I've been on vacation all week, doing my best not to think about work. Since I knew we'd be spending a few days camping, I decided to push the review pile to the side and do a little pleasure reading. I didn't have any specific titles in mind, but I knew precisely what kind of books I wanted to enjoy.
Last on my reading list for the campsite was something the crosses genres, with a significant clash of culture and technology. I considered several possibilities, with Island in the Sea of Time by S. M. Stirling nearly winning the day, but eventually settled on Into the Storm, the first book of the Destroyermen series from Taylor Anderson. This is a series I've been curious about for some time, so I decided to finally give it a shot.
A contemporary battleship being sent back to prehistoric times would have been interesting enough, but making the ship a WWI destroyer that is already failing when pressed into WWII service is a nice touch, and making that prehistoric world an alternate one, populated by a cat-like race at war with a reptilian one, is fantastic.
As sea-fairing military thrillers go, this a solid read. I tend to gravitate more towards submarines than destroyers when looking for a naval adventure, but the historical aspect was more than enough to pique my interest. The characters were all nicely developed, with a few standouts that I hope get more page time as the series continues. In terms of world-building, this is more establishing a concept than truly executing on it, but Anderson lays out enough detail to make the story work, and to make you want to keep reading. The clear delineation between the 'good' race and the 'bad' one is a bit simplistic, so I hope he blurs that line a bit in subsequent volumes. I'm really interested to see how the tentative American/Japanese true develops, and would be disappointed if Anderson didn't blur some lines there as well, particularly in terms of alliances with the new races.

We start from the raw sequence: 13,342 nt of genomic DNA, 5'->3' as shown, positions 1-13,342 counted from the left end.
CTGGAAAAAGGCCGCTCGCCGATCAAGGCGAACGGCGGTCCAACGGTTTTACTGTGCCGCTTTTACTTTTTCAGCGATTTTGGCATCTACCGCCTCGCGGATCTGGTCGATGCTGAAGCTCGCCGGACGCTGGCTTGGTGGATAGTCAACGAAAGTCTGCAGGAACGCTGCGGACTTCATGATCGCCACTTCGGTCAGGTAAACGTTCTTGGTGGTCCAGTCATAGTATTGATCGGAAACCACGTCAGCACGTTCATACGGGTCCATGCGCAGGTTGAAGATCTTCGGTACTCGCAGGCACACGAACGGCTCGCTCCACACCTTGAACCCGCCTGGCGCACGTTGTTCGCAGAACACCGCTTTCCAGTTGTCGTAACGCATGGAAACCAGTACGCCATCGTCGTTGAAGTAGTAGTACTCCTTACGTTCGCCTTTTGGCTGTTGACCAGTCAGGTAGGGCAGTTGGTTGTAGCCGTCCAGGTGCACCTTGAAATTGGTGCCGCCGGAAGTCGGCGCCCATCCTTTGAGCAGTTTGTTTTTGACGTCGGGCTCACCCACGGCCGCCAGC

There's a lot of potential here, and while I'm not sure it can sustain eight books (which is where the series stands today), I'm more than willing to go along for the ride and see how long the fun lasts. It's a book full of ideas that have been done before, but never quite in this manner. As for the writing, it's a bit cold and simplistic to start, but I could feel Anderson becoming more and more comfortable as the book progressed, with bodes well for future volumes.Originally reviewed at Beauty in Ruins